On this occasion, I went to the Chantilly, Virginia offices of Legacy Scenic. As can be seen, this is not only an office space but a workshop, design lab, and warehouse in one! Being that a photographer has access to look behind the curtain at events, this is look behind the curtain – behind the curtain!
For large events, I have seen elaborate branded sets where speakers, and presentations are made against camera-ready backdrops. Legacy Scenic is the company that creates these sets from scratch. While they have
the experience in creating these, you can work with them to design how your set will look. On account of the elements on a set being custom, they have the capability to fabricate what you need from small to large details. I photographed them working with the large, noisy, and sometimes sparking machines. These were amazing for photos!
If you visit their updated website, you can see my images added to their photos of completed sets. Given that this is an election year, you will likely see more of their work on news channels this fall. When trade shows come back, you will undoubtedly see them there as well. Thanks to Virginia and the team at StraTac Marketing for the opportunity to see the magic behind this creative company. Also, thanks to the team at Legacy who was very patient with me as I asked so many questions while I was there. They have almost as many cools toys to play with at work as photographers!
If you follow any photography blogs, they probably have a post of ‘Fireworks Photo Tips’ this week. Obviously, this site is focused on photos, so here is my take! Firstly, I enjoy watching fireworks shows. Since it is both an audio, and visual experience, I do not want to spend the entire night concentrating on photos. Thus, I make my setup flexible for me to both capture images while enjoying the show live. As can be seen in the following photo, this is my setup:
At this time, I mounted the camera on a tripod with a 24mm wide-angle lens. Additionally, I installed a remote release so that I could open the shutter without having my hand on the camera. This is the small cord coming out of the left of the camera body. For camera settings, I have the shutter speed set on ‘bulb’. When you have the camera in this mode, you can control when the shutter opens and closes by pressing on the remote release.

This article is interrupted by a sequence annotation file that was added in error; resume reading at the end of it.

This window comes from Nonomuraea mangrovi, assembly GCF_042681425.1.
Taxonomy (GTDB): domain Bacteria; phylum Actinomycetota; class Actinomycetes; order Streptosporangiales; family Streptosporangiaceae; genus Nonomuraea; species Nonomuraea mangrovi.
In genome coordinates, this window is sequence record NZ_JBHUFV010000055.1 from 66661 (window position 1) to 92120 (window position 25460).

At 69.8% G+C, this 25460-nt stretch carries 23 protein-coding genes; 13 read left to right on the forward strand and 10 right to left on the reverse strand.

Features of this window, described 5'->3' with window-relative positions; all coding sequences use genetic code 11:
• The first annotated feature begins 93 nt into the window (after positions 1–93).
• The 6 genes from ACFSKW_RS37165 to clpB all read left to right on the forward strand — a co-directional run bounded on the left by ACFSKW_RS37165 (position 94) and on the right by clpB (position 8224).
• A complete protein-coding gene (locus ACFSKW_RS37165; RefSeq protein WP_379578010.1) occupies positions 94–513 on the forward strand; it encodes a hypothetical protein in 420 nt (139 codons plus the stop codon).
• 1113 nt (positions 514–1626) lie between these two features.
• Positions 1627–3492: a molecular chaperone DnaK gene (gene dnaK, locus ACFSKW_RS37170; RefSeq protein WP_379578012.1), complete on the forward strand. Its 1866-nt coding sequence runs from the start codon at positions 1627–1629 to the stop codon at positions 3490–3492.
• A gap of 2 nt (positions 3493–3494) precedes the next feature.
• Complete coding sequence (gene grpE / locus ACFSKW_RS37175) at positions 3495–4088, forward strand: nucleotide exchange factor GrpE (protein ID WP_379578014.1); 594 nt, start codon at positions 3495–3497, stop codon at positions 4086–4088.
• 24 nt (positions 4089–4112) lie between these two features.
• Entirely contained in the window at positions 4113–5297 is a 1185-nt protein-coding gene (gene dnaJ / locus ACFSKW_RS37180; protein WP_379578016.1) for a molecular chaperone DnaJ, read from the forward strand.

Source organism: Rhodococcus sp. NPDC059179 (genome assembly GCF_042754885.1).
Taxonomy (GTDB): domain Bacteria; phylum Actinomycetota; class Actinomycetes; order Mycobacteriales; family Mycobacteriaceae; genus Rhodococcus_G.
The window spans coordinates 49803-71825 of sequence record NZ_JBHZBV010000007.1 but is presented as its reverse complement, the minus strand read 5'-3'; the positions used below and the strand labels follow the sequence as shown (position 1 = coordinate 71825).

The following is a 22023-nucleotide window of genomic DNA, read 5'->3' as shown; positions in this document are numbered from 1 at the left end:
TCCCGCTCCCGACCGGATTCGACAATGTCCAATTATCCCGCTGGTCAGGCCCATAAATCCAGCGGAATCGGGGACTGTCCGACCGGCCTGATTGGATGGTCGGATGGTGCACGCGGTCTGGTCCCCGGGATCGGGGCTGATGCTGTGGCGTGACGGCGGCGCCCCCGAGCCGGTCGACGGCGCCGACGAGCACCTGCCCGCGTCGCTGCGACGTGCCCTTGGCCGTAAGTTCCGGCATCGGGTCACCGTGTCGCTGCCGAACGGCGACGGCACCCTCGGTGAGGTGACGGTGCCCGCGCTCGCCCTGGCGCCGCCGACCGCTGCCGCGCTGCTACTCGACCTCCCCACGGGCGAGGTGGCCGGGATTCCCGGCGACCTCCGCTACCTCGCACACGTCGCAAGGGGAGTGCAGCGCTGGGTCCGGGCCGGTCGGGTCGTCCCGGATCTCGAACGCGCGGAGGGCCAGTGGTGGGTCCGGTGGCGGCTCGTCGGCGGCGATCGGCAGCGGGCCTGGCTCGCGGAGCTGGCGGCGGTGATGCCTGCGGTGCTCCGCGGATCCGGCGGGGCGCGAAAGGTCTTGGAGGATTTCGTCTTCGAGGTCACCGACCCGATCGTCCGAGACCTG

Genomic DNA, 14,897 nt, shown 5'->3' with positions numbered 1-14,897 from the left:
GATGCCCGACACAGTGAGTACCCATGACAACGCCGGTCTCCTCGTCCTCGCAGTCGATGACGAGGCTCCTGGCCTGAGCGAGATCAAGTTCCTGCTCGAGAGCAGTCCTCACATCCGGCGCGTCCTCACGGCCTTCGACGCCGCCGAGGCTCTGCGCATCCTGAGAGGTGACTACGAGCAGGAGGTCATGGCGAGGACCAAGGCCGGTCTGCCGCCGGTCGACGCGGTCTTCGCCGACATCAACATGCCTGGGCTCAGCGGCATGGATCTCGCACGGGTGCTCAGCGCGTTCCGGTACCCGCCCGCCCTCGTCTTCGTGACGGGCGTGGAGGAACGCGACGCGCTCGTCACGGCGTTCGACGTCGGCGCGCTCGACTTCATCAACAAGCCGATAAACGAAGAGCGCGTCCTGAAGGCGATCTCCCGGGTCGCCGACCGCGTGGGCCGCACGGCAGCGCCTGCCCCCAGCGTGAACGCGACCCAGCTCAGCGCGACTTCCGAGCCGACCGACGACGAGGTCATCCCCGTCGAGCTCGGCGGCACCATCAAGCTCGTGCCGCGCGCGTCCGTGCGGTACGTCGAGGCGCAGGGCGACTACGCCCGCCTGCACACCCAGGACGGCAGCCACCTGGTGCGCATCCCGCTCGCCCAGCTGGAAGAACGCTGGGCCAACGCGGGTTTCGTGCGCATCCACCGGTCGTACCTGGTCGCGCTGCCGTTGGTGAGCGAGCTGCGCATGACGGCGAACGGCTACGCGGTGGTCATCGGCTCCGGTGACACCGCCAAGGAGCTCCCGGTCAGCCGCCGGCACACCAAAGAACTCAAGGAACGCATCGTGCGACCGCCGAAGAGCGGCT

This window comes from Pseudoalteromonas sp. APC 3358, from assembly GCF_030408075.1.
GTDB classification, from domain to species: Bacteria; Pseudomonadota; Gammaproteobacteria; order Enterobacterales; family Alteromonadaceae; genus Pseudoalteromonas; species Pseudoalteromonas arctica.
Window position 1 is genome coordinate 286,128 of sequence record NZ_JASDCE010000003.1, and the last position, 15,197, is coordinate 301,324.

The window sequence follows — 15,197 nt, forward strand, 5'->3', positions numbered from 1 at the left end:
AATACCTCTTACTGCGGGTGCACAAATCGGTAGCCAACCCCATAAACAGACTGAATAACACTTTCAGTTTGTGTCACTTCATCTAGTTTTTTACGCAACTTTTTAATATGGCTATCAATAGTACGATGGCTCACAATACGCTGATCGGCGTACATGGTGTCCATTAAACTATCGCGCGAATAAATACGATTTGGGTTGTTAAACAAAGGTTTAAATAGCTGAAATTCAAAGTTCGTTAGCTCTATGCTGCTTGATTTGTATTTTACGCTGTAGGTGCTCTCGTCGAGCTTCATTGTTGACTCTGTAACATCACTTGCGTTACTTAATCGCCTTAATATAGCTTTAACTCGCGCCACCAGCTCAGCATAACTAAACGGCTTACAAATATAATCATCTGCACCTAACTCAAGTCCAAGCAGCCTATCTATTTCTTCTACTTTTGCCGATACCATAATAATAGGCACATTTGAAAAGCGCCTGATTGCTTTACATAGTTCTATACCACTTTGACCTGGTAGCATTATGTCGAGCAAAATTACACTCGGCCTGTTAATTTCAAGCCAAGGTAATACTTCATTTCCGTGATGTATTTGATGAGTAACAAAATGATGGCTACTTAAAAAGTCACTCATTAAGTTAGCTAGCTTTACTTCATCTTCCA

With this in mind, I point the camera in the direction of where I think the fireworks will be exploding overhead. With the wide angle lens, there is a good chance that I will get the fireworks in the frame. Moreover, in your post-processing application, you can crop to a nice composition later. Since the backgrounds are dark and the subjects are just streaks of light, these files can handle a lot of cropping.
When I see the firework shot into the sky, I press the remote to open the shutter. Soon after the brightest flash, I close the shutter again to capture the full explosion. You will likely have to spot check during the show to see a result. However, don’t take too long! Adjust your timing quickly so you can go back to watching the show at the same time. Happy 4th!
One of the many events that I am disappointed to not be covering this year, is the Maker Faire. Last year, I photographed the 2019 Maker Faire NoVa held on the campus of GMU. Prior to the event, I was referred to the organizers by the TEDxTysons team. Being that the TEDx group was a sponsor of the event, it was a great collaboration. Moreoever, they had a tent at the Maker Faire to promote their upcoming events. Overall they have very similar audiences.
Since this was the first time I attended this event, I needed to quickly get acquainted. The biggest challenge for the day was that the whole event was sprawled across a few campus buildings. Of course, I did not want to leave out any section from the photo collection, so I had to work fast! Armed with a map and schedule of events for the day, I had to divide my time as efficiently as I could. I wish I had more time to see all the creations!